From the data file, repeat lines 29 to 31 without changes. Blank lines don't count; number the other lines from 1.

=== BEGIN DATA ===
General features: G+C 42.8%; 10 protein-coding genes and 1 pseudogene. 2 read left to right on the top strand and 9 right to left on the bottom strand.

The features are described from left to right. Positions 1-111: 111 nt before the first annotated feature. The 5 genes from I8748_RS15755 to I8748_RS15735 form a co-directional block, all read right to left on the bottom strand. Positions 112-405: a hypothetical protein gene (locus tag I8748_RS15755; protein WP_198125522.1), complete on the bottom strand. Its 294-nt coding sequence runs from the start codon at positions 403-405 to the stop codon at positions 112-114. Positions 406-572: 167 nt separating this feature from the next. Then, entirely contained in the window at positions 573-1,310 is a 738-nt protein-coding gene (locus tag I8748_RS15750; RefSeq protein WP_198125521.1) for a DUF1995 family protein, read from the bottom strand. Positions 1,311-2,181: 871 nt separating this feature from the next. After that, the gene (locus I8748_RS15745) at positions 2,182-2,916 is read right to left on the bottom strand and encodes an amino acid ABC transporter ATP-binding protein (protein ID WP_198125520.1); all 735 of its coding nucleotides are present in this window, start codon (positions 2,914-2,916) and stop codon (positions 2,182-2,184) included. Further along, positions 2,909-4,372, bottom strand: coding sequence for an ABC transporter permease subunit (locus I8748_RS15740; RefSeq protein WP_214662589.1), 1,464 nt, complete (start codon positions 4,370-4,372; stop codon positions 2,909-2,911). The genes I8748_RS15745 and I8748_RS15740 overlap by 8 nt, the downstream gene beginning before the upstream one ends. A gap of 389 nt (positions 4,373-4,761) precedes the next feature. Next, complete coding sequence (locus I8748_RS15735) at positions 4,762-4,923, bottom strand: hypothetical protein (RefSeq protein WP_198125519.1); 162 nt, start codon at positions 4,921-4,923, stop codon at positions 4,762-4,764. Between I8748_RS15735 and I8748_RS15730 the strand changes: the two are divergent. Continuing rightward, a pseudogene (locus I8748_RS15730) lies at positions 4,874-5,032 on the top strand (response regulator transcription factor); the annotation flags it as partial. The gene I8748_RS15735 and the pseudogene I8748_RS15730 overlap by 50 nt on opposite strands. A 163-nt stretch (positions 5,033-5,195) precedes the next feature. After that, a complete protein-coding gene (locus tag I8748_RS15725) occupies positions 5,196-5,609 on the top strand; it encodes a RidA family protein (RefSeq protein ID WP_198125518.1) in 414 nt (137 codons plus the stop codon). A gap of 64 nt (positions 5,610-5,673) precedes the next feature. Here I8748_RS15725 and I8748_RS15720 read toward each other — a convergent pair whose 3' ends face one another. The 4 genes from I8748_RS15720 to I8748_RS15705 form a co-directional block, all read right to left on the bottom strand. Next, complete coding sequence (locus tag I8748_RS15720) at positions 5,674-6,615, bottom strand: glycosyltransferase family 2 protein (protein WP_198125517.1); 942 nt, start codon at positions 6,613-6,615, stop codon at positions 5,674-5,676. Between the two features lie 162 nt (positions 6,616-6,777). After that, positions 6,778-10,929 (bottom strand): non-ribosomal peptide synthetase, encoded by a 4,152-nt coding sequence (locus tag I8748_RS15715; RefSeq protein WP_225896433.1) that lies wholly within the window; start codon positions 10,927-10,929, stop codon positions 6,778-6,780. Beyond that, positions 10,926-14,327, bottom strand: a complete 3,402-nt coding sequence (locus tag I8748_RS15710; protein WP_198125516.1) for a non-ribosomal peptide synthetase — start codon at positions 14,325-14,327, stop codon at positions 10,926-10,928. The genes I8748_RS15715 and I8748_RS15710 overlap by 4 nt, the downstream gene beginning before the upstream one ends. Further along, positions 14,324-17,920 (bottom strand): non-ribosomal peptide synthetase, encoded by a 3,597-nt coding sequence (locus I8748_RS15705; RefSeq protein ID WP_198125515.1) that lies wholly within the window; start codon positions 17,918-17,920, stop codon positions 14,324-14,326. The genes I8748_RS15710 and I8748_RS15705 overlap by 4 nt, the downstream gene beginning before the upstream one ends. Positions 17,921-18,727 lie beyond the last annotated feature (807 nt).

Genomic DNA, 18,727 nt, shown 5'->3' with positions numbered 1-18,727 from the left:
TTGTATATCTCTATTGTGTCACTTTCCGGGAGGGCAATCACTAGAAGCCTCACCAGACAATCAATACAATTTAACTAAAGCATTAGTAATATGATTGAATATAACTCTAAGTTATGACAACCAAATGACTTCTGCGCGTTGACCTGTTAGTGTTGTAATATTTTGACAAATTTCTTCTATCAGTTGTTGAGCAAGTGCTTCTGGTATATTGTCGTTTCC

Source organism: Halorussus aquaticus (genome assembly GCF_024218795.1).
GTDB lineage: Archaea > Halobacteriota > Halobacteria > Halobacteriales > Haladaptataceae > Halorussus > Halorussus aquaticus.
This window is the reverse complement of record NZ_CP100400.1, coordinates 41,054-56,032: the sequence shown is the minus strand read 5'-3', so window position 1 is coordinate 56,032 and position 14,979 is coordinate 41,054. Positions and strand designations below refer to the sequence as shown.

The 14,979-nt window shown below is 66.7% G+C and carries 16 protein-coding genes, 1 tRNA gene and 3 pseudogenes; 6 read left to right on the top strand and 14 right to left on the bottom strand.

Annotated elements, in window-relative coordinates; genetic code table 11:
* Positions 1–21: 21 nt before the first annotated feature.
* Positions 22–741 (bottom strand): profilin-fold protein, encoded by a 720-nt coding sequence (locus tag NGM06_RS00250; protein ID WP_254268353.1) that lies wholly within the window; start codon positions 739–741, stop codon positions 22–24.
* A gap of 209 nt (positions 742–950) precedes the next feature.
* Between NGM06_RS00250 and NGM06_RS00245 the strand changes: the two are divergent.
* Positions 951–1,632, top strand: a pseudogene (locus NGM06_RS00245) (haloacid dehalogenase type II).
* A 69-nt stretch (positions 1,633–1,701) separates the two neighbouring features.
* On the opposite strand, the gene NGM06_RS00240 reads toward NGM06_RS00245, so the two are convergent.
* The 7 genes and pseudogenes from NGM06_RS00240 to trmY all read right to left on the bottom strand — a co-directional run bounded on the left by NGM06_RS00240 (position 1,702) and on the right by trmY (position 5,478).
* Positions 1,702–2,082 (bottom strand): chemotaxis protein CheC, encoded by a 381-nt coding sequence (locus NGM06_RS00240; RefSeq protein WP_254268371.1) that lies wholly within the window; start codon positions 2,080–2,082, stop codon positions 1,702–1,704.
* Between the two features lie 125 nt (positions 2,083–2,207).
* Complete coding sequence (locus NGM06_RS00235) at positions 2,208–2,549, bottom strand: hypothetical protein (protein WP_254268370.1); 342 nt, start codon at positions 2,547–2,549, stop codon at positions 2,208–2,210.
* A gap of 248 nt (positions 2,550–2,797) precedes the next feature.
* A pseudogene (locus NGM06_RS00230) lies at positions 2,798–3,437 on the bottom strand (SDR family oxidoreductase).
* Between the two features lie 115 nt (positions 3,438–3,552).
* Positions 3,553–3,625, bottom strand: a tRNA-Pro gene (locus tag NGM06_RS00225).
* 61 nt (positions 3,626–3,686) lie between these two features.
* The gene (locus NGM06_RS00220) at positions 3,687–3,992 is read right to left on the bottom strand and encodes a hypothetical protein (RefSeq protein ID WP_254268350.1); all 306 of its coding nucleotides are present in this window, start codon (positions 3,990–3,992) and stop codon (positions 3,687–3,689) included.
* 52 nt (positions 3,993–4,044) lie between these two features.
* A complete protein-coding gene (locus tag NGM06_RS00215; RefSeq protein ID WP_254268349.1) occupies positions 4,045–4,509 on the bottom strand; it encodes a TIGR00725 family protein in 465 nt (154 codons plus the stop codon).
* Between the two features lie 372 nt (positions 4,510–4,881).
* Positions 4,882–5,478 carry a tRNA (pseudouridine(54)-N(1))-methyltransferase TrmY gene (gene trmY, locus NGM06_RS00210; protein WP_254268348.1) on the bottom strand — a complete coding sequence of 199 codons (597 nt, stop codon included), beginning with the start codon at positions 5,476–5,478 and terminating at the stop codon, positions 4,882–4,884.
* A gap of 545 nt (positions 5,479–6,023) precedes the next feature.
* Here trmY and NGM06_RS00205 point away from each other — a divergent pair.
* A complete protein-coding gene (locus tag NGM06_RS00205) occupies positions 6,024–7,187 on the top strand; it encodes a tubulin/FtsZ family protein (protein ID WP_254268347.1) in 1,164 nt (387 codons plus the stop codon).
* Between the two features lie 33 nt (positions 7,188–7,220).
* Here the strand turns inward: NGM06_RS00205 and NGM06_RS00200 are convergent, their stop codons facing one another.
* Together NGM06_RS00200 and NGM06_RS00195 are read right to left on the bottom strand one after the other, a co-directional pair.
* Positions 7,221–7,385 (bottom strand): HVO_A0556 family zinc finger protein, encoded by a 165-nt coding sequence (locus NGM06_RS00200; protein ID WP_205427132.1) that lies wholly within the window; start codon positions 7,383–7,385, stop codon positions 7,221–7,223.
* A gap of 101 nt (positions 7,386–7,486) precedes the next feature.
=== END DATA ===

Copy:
* Between the two features lie 372 nt (positions 4,510–4,881).
* Positions 4,882–5,478 carry a tRNA (pseudouridine(54)-N(1))-methyltransferase TrmY gene (gene trmY, locus NGM06_RS00210; protein WP_254268348.1) on the bottom strand — a complete coding sequence of 199 codons (597 nt, stop codon included), beginning with the start codon at positions 5,476–5,478 and terminating at the stop codon, positions 4,882–4,884.
* A gap of 545 nt (positions 5,479–6,023) precedes the next feature.